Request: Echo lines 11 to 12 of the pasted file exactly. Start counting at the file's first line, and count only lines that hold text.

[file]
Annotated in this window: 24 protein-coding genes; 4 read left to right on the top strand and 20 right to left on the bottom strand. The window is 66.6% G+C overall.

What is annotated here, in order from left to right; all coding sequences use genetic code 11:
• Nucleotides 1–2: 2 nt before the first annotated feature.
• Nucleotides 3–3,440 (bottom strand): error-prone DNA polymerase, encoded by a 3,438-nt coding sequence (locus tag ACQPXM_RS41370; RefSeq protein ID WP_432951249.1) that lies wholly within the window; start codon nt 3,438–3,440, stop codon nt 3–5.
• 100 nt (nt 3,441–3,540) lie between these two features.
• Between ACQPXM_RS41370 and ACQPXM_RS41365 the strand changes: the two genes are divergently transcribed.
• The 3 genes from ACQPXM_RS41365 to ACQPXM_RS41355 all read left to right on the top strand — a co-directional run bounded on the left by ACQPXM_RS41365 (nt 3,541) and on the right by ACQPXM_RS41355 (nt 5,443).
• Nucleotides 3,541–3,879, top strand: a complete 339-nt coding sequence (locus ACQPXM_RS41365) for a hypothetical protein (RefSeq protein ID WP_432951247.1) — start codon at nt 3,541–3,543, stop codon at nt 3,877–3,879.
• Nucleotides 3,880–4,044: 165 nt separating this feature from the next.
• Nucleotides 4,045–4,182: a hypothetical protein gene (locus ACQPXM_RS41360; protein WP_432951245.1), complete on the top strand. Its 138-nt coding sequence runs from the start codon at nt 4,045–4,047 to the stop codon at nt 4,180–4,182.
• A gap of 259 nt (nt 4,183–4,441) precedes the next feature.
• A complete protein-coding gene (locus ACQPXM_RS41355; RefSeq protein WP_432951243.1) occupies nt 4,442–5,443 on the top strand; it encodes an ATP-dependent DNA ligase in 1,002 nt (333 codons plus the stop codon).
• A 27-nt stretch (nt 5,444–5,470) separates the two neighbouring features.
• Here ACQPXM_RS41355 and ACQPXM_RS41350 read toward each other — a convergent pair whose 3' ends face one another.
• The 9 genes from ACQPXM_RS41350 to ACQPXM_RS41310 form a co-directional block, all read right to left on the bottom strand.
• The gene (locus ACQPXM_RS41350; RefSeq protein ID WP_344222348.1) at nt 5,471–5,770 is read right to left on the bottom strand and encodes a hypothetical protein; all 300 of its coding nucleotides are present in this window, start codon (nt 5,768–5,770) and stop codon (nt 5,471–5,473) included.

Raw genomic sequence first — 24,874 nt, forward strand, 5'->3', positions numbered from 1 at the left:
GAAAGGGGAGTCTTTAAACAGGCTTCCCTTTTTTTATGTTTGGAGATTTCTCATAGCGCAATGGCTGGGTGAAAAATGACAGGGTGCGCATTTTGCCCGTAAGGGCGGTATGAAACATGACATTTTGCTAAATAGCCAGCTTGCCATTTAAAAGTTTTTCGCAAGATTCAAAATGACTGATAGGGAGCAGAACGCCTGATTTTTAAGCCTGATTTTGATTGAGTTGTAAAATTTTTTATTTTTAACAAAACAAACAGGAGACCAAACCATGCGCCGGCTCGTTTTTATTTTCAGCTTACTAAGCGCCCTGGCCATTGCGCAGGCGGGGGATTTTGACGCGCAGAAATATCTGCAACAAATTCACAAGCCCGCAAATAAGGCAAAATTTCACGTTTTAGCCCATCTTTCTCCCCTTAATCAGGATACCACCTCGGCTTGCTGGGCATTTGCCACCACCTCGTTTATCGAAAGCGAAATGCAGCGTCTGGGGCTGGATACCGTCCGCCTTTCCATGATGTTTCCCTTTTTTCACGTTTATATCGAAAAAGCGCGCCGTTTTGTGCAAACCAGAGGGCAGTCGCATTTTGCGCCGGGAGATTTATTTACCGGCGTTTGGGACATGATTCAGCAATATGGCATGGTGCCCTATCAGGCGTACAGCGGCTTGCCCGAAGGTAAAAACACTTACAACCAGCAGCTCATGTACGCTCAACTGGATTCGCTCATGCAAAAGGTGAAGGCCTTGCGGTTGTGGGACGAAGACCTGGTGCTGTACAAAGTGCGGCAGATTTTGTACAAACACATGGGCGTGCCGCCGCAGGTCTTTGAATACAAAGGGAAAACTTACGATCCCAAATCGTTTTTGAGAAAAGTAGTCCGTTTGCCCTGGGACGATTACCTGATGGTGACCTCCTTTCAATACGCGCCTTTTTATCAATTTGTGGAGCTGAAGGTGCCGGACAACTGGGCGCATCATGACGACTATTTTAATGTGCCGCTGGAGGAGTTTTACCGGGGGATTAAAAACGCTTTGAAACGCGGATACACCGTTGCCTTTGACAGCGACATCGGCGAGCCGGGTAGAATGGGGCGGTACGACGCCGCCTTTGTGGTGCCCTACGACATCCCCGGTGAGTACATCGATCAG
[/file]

• A gap of 259 nt (nt 4,183–4,441) precedes the next feature.
• A complete protein-coding gene (locus ACQPXM_RS41355; RefSeq protein WP_432951243.1) occupies nt 4,442–5,443 on the top strand; it encodes an ATP-dependent DNA ligase in 1,002 nt (333 codons plus the stop codon).